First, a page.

Hotpot is one of the most popular ways to eat for Vietnamese people. You might think a dish like this would be unpopular in such a hot country, but it’s versatility and simplicity make it a favourite for many.






Skill level

Average: 3.3 (2 votes)

The broth can be adapted to your liking, and you can use whichever ingredients are in season. A hotpot is always placed in the centre of the table with a wide variety of ingredients for people to choose and then cook in the soup. The dish is normally shared among large groups of people, slowly grazing through the food while talking away and guzzling bia (beer). Hotpot is my favourite dish. I like cooking food as I go, and the combination of noodles, soup, meat and vegetables means that I get a little bit of everything that I love!


  • 2 tsp sea salt
  • 2 tsp caster (superfine) sugar
  • small handful coriander (cilantro) leaves
  • 3 spring onions (scallions), thinly sliced
  • 500 g (1 lb 2 oz) dried instant egg noodles

Chicken broth

  • 1 kg (2lb 3 oz) chicken bones
  • 1 1 kg (2 lb 3 oz) free-range chicken
  • 1 onion, peeled
  • 2 garlic cloves


  • 200 g (7 oz) shimeji mushrooms, separated into clumps
  • 200 g (7 oz) oyster mushrooms
  • 200 g (7 oz) morning glory (water spinach)
  • 2 bunches bok choy, quartered

Meat and seafood

  • 200 g (7 oz) calamari hoods and tentacles, cleaned and hoods scored (optional)
  • 12 green prawns (shrimp), peeled and deveined
  • 4 cooked blue swimmer crabs
  • 300 g (10½ oz) sirloin beef (preferably wagyu), very thinly sliced
  • 12 fish balls (see Note)
  • 12 beef balls (see Note)
  • 6 fish cakes (see Note)

Dipping sauce

  • 125 ml (4 fl oz/½ cup) hoi sin sauce
  • 80 g (2 ¾ oz) satay sauce (store-bought is fine)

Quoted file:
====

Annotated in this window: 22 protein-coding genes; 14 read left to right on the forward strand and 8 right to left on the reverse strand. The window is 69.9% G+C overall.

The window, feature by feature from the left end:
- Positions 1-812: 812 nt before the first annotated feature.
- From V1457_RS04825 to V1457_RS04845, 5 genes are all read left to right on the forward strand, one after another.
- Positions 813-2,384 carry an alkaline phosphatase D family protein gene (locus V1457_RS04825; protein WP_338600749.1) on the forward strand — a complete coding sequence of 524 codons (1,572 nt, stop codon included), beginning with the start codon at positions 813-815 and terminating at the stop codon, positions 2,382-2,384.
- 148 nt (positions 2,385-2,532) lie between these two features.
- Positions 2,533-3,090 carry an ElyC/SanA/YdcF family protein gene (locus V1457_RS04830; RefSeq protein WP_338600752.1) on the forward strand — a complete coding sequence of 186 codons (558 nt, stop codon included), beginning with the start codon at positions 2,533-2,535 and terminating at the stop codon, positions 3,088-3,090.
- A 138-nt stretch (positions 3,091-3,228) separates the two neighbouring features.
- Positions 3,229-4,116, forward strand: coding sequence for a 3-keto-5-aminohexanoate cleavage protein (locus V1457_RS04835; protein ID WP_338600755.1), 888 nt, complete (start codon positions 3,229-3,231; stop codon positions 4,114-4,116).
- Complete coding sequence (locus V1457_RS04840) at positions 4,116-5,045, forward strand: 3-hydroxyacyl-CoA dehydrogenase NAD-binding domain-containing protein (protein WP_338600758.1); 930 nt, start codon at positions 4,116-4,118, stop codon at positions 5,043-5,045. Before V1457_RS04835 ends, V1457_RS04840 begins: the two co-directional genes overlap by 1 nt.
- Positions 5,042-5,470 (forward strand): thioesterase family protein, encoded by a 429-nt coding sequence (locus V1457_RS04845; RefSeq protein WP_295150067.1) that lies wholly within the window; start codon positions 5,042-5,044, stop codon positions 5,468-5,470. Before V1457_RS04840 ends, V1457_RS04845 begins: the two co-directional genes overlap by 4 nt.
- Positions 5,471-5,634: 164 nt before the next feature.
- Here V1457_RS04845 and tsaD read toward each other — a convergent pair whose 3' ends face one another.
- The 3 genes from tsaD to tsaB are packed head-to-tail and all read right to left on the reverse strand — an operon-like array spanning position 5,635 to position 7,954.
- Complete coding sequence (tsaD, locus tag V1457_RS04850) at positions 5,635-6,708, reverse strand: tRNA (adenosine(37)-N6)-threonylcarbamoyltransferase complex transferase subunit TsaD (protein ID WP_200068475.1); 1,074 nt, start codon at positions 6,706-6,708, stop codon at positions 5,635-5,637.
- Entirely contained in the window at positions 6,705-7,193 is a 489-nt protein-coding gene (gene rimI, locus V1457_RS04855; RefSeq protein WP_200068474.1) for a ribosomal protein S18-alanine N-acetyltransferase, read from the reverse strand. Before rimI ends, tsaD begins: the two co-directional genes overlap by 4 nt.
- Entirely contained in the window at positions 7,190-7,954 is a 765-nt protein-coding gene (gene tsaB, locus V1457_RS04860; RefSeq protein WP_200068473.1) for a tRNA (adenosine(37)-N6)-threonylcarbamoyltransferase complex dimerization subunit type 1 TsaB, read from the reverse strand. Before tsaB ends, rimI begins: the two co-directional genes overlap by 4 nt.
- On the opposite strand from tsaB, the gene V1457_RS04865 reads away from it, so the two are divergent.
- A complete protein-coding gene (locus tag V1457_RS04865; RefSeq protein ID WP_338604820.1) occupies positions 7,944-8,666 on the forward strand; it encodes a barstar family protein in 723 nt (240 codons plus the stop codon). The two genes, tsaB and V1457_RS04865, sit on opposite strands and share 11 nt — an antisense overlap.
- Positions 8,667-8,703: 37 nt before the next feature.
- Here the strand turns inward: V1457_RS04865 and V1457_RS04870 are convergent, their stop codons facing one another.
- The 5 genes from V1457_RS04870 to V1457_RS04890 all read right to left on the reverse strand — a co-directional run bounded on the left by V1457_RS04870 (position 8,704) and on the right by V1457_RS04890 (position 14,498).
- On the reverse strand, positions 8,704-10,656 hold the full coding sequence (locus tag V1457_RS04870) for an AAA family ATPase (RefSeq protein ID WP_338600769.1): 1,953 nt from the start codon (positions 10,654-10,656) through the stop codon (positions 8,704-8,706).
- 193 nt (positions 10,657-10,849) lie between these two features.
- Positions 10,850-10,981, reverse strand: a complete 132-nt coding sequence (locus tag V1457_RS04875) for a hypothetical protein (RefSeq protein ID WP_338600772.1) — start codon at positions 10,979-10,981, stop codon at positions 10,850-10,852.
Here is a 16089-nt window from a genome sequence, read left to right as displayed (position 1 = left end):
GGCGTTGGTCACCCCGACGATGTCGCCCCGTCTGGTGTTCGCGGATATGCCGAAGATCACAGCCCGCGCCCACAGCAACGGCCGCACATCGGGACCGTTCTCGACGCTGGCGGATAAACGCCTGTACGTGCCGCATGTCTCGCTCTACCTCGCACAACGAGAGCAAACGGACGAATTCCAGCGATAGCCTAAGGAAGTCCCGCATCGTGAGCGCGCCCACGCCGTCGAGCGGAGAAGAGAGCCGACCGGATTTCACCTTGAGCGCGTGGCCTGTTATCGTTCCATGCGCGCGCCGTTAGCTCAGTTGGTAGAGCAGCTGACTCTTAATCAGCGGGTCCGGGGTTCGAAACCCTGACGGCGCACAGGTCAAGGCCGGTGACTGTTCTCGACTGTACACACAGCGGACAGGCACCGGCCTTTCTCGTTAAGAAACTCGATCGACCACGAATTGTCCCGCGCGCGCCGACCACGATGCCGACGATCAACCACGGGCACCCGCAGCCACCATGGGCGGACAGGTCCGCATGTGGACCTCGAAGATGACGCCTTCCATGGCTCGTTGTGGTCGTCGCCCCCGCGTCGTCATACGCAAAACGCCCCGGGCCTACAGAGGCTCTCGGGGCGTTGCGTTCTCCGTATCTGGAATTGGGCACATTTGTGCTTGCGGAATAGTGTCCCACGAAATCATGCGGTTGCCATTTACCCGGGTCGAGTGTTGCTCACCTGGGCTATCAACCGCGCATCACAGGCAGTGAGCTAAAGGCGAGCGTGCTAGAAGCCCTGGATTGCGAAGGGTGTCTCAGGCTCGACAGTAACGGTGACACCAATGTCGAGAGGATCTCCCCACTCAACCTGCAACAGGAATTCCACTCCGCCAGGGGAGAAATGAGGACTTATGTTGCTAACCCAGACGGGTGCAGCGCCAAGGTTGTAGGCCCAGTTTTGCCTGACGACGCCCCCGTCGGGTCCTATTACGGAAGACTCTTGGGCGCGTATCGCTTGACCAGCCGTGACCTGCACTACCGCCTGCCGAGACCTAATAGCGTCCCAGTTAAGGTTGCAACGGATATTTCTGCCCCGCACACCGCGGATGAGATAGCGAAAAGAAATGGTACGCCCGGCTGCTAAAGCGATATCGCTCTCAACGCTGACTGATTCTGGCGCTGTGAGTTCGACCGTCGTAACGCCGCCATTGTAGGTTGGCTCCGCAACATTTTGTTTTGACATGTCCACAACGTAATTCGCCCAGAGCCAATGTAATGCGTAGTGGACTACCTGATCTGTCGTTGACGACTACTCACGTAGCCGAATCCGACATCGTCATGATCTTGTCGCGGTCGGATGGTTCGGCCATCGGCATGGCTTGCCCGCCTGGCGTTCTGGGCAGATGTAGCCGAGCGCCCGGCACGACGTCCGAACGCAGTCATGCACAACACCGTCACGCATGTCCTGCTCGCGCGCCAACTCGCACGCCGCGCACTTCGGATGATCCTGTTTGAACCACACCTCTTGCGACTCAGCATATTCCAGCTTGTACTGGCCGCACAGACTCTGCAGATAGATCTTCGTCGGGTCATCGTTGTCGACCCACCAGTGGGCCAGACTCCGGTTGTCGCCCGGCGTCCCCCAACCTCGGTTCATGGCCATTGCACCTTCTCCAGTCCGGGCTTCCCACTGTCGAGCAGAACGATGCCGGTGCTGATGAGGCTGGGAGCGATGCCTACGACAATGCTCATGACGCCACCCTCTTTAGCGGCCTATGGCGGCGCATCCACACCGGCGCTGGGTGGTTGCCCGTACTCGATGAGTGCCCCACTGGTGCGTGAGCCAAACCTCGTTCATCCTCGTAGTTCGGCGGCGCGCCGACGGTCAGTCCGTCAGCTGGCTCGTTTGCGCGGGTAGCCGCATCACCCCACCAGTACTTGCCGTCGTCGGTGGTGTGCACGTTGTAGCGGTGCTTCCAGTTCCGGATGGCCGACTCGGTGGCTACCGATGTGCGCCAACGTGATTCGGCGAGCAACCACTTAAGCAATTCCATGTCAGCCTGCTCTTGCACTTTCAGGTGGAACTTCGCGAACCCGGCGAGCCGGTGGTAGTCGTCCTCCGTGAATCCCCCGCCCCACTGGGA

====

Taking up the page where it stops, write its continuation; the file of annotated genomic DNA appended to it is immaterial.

• 1 tbsp sriracha chilli sauce
  • juice of 1 lime

Cook's notes

Oven temperatures are for conventional; if using fan-forced (convection), reduce the temperature by 20˚C. | We use Australian tablespoons and cups: 1 teaspoon equals 5 ml; 1 tablespoon equals 20 ml; 1 cup equals 250 ml. | All herbs are fresh (unless specified) and cups are lightly packed. | All vegetables are medium size and peeled, unless specified. | All eggs are 55-60 g, unless specified.


For this recipe, you will need a portable gas stove that can sit in the centre of your table. You can buy these at Asian kitchenware or camping shops.

1. To make the broth, rinse the chicken bones to remove any blood and splinters. Transfer to a large stockpot, add the chicken and cover with 3 litres (3 qt) water. Bring to the boil, skimming off any impurities that rise to the top, then reduce the heat to a simmer, add the onion and garlic and cook for 30 minutes. Remove the chicken from the broth and set aside to cool. Strain the broth and discard the solids.

2. Combine the dipping sauce ingredients in a large bowl, then divide among individual ramekins for dipping.

3. Place the stove on the table. Pour the chicken broth into a large hotpot and place the hotpot on the stove over medium heat. Season with salt and sugar and add the coriander and spring onion.

4. Place the raw ingredients in bowls or on plates, keeping the meat and seafood separate, and distribute around the table.

5. Wait until the broth comes to the boil, then invite guests to pick and cook their own ingredients. The following are approximate cooking times for each ingredient, depending on their size:

– Dried instant egg noodles: 5–8 minutes
– Mushrooms: 5–7 minutes
– Morning glory and bok choy: 3–7 minutes
– Calamari: 4–5 minutes
– Prawns: 3–5 minutes
– Blue swimmer crabs: just heat through
– Sirloin beef: 1 minute
– Fish balls, beef balls and fish cakes: just heat through


• Fish balls, beef balls and fish cakes can be purchased from Asian supermarkets.


Recipe from Street Food Vietnam by Jerry Mai, Smith Street Books, RRP $39.99